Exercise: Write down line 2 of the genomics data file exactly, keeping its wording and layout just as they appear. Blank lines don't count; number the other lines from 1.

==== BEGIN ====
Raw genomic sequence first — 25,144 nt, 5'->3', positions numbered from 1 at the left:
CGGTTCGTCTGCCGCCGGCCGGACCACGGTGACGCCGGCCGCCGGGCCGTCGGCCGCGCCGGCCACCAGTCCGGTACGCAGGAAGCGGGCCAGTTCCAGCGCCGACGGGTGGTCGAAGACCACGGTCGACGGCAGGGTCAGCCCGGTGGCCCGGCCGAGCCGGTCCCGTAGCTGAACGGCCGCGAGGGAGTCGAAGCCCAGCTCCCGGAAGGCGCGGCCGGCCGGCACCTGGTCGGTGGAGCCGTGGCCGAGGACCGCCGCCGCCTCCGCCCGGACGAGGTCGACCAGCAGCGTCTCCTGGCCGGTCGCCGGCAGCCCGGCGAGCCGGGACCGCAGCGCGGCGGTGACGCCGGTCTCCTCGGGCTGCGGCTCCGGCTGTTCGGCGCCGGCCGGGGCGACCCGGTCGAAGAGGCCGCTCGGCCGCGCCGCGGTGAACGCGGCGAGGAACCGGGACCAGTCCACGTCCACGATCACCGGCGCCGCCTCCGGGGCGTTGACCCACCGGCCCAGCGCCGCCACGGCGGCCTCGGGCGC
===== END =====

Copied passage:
CGGTTCGTCTGCCGCCGGCCGGACCACGGTGACGCCGGCCGCCGGGCCGTCGGCCGCGCCGGCCACCAGTCCGGTACGCAGGAAGCGGGCCAGTTCCAGCGCCGACGGGTGGTCGAAGACCACGGTCGACGGCAGGGTCAGCCCGGTGGCCCGGCCGAGCCGGTCCCGTAGCTGAACGGCCGCGAGGGAGTCGAAGCCCAGCTCCCGGAAGGCGCGGCCGGCCGGCACCTGGTCGGTGGAGCCGTGGCCGAGGACCGCCGCCGCCTCCGCCCGGACGAGGTCGACCAGCAGCGTCTCCTGGCCGGTCGCCGGCAGCCCGGCGAGCCGGGACCGCAGCGCGGCGGTGACGCCGGTCTCCTCGGGCTGCGGCTCCGGCTGTTCGGCGCCGGCCGGGGCGACCCGGTCGAAGAGGCCGCTCGGCCGCGCCGCGGTGAACGCGGCGAGGAACCGGGACCAGTCCACGTCCACGATCACCGGCGCCGCCTCCGGGGCGTTGACCCACCGGCCCAGCGCCGCCACGGCGGCCTCGGGCGC